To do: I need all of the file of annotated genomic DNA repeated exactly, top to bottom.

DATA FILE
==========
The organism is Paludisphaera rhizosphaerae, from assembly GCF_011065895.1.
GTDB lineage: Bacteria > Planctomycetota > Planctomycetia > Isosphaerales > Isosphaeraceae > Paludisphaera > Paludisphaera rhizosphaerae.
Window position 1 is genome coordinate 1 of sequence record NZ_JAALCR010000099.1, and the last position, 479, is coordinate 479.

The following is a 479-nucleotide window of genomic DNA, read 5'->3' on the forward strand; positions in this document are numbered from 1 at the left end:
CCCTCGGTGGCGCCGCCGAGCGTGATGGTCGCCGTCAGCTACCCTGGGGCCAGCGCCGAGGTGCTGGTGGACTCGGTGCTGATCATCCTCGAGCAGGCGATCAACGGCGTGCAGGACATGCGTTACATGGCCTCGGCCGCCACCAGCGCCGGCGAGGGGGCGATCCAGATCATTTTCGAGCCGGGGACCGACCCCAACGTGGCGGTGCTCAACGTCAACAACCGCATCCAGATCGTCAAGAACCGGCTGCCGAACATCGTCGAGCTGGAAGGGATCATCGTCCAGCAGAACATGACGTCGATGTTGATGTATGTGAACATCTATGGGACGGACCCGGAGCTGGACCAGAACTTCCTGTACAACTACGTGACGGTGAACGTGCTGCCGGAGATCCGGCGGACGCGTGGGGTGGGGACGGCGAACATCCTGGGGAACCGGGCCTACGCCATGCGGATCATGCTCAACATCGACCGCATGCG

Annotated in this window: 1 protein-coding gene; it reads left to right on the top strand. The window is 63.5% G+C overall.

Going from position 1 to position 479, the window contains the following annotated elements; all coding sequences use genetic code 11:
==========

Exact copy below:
The organism is Paludisphaera rhizosphaerae, from assembly GCF_011065895.1.
GTDB lineage: Bacteria > Planctomycetota > Planctomycetia > Isosphaerales > Isosphaeraceae > Paludisphaera > Paludisphaera rhizosphaerae.
Window position 1 is genome coordinate 1 of sequence record NZ_JAALCR010000099.1, and the last position, 479, is coordinate 479.

The following is a 479-nucleotide window of genomic DNA, read 5'->3' on the forward strand; positions in this document are numbered from 1 at the left end:
CCCTCGGTGGCGCCGCCGAGCGTGATGGTCGCCGTCAGCTACCCTGGGGCCAGCGCCGAGGTGCTGGTGGACTCGGTGCTGATCATCCTCGAGCAGGCGATCAACGGCGTGCAGGACATGCGTTACATGGCCTCGGCCGCCACCAGCGCCGGCGAGGGGGCGATCCAGATCATTTTCGAGCCGGGGACCGACCCCAACGTGGCGGTGCTCAACGTCAACAACCGCATCCAGATCGTCAAGAACCGGCTGCCGAACATCGTCGAGCTGGAAGGGATCATCGTCCAGCAGAACATGACGTCGATGTTGATGTATGTGAACATCTATGGGACGGACCCGGAGCTGGACCAGAACTTCCTGTACAACTACGTGACGGTGAACGTGCTGCCGGAGATCCGGCGGACGCGTGGGGTGGGGACGGCGAACATCCTGGGGAACCGGGCCTACGCCATGCGGATCATGCTCAACATCGACCGCATGCG

Annotated in this window: 1 protein-coding gene; it reads left to right on the top strand. The window is 63.5% G+C overall.

Going from position 1 to position 479, the window contains the following annotated elements; all coding sequences use genetic code 11: